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Monday, February 3, 2014

Smoking Became Bad 50 Years Ago

Luther Terry
Luther Terry (Photo credit: Wikipedia)
On January 11th, 1964, just over fifty years ago, the U.S. Surgeon General, Luther Terry, issued the first government report that tied smoking to disease and death. More than 42% of U.S. adults smoked, and your doctor was probably one of them.

It was the spark that, over the last five decades, became the fire that is the anti-tobacco campaigns that we see today. It brought about regulations that are still progressing to this day, and the adult smoking rate has been cut by more than half.

The “quitting smoking” campaigns have come a long way since the days of doctors advocating different brands of cigarettes. Now, a smoker cannot go to a doctor without being encouraged to quit. Tobacco is highly addictive and can be deadly, being one of the leading causes of COPD, cancer, and heart disease.

Today, despite there being a number of products and medications to assist in quitting, it can still prove challenging and relapse rates are high, but it can be done. Many have used 12-step modeled programs to achieve the goal of quitting smoking.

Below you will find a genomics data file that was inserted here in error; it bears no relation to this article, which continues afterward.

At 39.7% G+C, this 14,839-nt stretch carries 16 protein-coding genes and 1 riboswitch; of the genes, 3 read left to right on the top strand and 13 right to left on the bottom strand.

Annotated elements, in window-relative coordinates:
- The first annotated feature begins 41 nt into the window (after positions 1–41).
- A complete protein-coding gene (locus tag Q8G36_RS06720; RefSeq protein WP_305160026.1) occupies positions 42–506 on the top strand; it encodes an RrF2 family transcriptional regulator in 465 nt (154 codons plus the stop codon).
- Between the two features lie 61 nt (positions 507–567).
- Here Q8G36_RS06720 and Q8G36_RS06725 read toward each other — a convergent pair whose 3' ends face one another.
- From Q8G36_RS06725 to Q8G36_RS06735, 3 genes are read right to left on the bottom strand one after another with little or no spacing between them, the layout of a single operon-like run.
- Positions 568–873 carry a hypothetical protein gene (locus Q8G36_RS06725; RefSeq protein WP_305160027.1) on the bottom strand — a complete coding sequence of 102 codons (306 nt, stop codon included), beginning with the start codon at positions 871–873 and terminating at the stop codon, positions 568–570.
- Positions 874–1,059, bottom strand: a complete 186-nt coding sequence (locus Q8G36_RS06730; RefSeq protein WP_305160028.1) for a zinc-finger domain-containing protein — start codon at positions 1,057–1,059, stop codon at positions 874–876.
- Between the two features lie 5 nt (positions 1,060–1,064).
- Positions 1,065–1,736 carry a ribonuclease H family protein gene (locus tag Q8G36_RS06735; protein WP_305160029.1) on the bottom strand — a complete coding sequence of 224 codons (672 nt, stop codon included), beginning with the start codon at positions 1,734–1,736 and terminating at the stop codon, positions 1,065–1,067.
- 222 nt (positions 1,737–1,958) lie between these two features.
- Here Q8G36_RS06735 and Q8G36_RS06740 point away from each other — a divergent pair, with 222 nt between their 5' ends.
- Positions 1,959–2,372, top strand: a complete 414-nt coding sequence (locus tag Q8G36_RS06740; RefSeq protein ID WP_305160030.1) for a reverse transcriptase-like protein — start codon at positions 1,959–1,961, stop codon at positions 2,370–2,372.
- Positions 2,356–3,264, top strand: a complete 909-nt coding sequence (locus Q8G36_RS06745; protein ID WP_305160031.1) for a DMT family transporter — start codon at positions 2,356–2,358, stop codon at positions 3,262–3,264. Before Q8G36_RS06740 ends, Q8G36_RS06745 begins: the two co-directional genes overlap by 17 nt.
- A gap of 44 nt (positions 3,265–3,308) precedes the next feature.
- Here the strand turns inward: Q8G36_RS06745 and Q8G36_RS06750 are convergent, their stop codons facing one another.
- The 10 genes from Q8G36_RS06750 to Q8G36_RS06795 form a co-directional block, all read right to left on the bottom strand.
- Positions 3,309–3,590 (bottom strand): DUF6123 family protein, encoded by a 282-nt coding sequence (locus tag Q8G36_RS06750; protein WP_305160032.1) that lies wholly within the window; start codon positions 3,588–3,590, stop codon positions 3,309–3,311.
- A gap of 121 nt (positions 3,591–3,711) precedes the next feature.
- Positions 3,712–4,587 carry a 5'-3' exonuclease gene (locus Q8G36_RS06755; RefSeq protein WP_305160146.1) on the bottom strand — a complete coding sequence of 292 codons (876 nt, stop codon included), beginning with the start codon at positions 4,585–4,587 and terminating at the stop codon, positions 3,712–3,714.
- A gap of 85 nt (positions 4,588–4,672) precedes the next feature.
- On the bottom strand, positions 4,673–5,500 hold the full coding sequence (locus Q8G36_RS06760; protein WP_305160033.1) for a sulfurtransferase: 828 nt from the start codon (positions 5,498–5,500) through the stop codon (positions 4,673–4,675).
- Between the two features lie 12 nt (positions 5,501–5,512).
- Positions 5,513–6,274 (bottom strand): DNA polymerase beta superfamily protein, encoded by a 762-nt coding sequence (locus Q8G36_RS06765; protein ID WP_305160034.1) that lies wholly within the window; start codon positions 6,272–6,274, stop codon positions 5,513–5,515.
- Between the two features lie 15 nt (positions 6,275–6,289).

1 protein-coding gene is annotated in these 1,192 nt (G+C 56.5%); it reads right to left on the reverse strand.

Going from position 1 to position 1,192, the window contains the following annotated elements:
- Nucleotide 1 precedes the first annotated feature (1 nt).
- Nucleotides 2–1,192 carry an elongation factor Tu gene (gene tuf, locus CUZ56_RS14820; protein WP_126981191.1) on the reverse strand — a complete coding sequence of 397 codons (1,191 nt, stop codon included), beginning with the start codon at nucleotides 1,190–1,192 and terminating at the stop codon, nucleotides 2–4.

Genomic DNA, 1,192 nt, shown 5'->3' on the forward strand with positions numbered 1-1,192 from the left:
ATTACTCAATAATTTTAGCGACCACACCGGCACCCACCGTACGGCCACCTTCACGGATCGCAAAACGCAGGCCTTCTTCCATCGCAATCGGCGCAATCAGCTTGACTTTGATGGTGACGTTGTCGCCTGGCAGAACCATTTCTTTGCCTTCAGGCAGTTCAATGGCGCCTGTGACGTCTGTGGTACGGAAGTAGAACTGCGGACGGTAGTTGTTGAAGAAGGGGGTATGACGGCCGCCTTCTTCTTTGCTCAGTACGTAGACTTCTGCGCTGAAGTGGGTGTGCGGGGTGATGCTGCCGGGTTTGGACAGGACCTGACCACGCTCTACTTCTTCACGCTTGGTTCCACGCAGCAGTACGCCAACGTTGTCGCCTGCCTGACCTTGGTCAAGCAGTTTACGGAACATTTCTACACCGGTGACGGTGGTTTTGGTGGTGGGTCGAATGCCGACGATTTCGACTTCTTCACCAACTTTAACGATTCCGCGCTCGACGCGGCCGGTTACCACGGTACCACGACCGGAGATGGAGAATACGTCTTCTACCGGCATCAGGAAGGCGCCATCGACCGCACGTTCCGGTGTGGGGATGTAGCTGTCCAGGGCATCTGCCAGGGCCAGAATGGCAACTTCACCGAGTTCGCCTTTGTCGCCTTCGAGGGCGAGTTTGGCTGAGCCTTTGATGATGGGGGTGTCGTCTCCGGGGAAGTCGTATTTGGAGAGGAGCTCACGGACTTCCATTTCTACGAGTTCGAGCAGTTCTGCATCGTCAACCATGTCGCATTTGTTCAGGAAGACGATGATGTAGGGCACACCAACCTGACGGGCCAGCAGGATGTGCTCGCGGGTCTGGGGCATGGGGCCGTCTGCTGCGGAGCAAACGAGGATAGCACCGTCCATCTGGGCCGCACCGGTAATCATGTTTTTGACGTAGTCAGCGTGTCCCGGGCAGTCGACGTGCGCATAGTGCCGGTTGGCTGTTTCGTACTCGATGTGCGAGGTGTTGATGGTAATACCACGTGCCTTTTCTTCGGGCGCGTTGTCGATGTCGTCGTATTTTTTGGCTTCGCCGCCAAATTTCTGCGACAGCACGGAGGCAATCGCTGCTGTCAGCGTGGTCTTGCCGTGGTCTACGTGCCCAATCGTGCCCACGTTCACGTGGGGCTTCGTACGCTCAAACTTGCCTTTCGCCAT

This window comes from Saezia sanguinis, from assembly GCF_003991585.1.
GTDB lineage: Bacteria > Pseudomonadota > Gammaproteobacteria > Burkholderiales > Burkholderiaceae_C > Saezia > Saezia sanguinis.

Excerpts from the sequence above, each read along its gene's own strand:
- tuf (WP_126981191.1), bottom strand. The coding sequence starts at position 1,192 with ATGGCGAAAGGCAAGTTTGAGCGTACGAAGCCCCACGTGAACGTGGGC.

Over the last fifty years we have seen:
  • 1964: U.S. surgeon general report concludes smoking causes lung cancer.
  • 1965: Warning labels required on cigarette packs.
  • 1971: TV and radio commercials for cigarettes banned.
  • 1972: Airlines told to provide no-smoking sections.
  • 1987: Aspen, Colo., becomes first U.S. city to ban smoking in restaurants.
  • 1988: Smoking banned on short domestic airline flights.
  • 1998: Forty-six states reach $206 billion settlement with cigarette makers.
  • 2000: Smoking prohibited on international flights.
  • 2009: Food and Drug Administration authorized to regulate tobacco products.
Please take a minute to watch the short video below: 

If you are having trouble viewing the video, you can see it here.
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